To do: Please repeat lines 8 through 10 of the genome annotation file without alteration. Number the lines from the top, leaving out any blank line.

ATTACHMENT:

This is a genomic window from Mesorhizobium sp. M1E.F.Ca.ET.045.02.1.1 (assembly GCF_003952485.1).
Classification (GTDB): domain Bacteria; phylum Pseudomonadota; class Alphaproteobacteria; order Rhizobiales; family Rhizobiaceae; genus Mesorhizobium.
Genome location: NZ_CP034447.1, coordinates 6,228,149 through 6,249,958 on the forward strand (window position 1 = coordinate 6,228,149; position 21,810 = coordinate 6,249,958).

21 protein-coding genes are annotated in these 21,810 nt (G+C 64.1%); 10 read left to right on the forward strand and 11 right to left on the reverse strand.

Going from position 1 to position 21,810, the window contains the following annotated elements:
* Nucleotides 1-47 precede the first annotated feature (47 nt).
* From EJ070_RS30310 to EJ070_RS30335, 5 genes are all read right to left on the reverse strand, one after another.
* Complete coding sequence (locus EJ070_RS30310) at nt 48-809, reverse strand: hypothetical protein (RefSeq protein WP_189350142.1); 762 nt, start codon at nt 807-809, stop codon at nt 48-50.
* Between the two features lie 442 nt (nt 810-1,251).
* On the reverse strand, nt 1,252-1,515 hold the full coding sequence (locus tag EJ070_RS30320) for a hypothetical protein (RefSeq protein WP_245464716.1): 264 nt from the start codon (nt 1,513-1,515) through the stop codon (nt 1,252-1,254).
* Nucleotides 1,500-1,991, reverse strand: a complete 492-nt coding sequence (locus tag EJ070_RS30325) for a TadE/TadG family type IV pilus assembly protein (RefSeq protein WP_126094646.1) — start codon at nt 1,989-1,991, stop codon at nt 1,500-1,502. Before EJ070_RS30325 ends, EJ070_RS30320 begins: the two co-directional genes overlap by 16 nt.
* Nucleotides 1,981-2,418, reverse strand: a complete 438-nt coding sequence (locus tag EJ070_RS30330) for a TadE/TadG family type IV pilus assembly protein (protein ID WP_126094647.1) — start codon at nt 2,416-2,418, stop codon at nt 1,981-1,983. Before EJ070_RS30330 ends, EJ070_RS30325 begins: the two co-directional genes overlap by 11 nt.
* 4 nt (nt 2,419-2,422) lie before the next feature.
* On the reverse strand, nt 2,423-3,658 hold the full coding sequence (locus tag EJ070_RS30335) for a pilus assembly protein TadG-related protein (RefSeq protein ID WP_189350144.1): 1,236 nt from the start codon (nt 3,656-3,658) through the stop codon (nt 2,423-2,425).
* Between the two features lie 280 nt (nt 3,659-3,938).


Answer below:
* Complete coding sequence (locus EJ070_RS30310) at nt 48-809, reverse strand: hypothetical protein (RefSeq protein WP_189350142.1); 762 nt, start codon at nt 807-809, stop codon at nt 48-50.
* Between the two features lie 442 nt (nt 810-1,251).
* On the reverse strand, nt 1,252-1,515 hold the full coding sequence (locus tag EJ070_RS30320) for a hypothetical protein (RefSeq protein WP_245464716.1): 264 nt from the start codon (nt 1,513-1,515) through the stop codon (nt 1,252-1,254).